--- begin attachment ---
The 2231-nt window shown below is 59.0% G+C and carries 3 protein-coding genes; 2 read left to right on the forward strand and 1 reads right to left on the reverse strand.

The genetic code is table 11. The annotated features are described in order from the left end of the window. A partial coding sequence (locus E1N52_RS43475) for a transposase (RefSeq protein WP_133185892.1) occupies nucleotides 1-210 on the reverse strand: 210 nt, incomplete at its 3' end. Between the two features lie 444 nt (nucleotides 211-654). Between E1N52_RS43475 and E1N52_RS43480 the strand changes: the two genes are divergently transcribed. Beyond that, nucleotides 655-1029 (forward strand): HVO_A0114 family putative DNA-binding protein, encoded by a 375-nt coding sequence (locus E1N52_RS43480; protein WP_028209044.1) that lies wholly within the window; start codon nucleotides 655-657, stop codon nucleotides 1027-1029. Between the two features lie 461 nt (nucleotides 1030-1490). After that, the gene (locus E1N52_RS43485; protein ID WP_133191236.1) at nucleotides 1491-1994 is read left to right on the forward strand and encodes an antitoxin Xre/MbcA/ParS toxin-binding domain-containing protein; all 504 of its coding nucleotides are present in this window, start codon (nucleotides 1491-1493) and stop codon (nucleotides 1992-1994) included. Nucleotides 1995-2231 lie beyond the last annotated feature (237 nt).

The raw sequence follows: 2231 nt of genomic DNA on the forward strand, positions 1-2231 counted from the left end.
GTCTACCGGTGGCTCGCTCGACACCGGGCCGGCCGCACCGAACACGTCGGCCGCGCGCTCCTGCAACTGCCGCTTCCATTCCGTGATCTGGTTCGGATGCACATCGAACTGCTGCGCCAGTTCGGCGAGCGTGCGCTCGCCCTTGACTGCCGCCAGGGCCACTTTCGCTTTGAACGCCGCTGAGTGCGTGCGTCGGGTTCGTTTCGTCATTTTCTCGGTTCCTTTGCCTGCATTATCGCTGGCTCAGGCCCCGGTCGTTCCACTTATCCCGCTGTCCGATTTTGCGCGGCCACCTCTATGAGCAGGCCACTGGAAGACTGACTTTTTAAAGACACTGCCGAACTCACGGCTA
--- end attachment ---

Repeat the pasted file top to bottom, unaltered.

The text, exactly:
The 2231-nt window shown below is 59.0% G+C and carries 3 protein-coding genes; 2 read left to right on the forward strand and 1 reads right to left on the reverse strand.

The genetic code is table 11. The annotated features are described in order from the left end of the window. A partial coding sequence (locus E1N52_RS43475) for a transposase (RefSeq protein WP_133185892.1) occupies nucleotides 1-210 on the reverse strand: 210 nt, incomplete at its 3' end. Between the two features lie 444 nt (nucleotides 211-654). Between E1N52_RS43475 and E1N52_RS43480 the strand changes: the two genes are divergently transcribed. Beyond that, nucleotides 655-1029 (forward strand): HVO_A0114 family putative DNA-binding protein, encoded by a 375-nt coding sequence (locus E1N52_RS43480; protein WP_028209044.1) that lies wholly within the window; start codon nucleotides 655-657, stop codon nucleotides 1027-1029. Between the two features lie 461 nt (nucleotides 1030-1490). After that, the gene (locus E1N52_RS43485; protein ID WP_133191236.1) at nucleotides 1491-1994 is read left to right on the forward strand and encodes an antitoxin Xre/MbcA/ParS toxin-binding domain-containing protein; all 504 of its coding nucleotides are present in this window, start codon (nucleotides 1491-1493) and stop codon (nucleotides 1992-1994) included. Nucleotides 1995-2231 lie beyond the last annotated feature (237 nt).

The raw sequence follows: 2231 nt of genomic DNA on the forward strand, positions 1-2231 counted from the left end.
GTCTACCGGTGGCTCGCTCGACACCGGGCCGGCCGCACCGAACACGTCGGCCGCGCGCTCCTGCAACTGCCGCTTCCATTCCGTGATCTGGTTCGGATGCACATCGAACTGCTGCGCCAGTTCGGCGAGCGTGCGCTCGCCCTTGACTGCCGCCAGGGCCACTTTCGCTTTGAACGCCGCTGAGTGCGTGCGTCGGGTTCGTTTCGTCATTTTCTCGGTTCCTTTGCCTGCATTATCGCTGGCTCAGGCCCCGGTCGTTCCACTTATCCCGCTGTCCGATTTTGCGCGGCCACCTCTATGAGCAGGCCACTGGAAGACTGACTTTTTAAAGACACTGCCGAACTCACGGCTA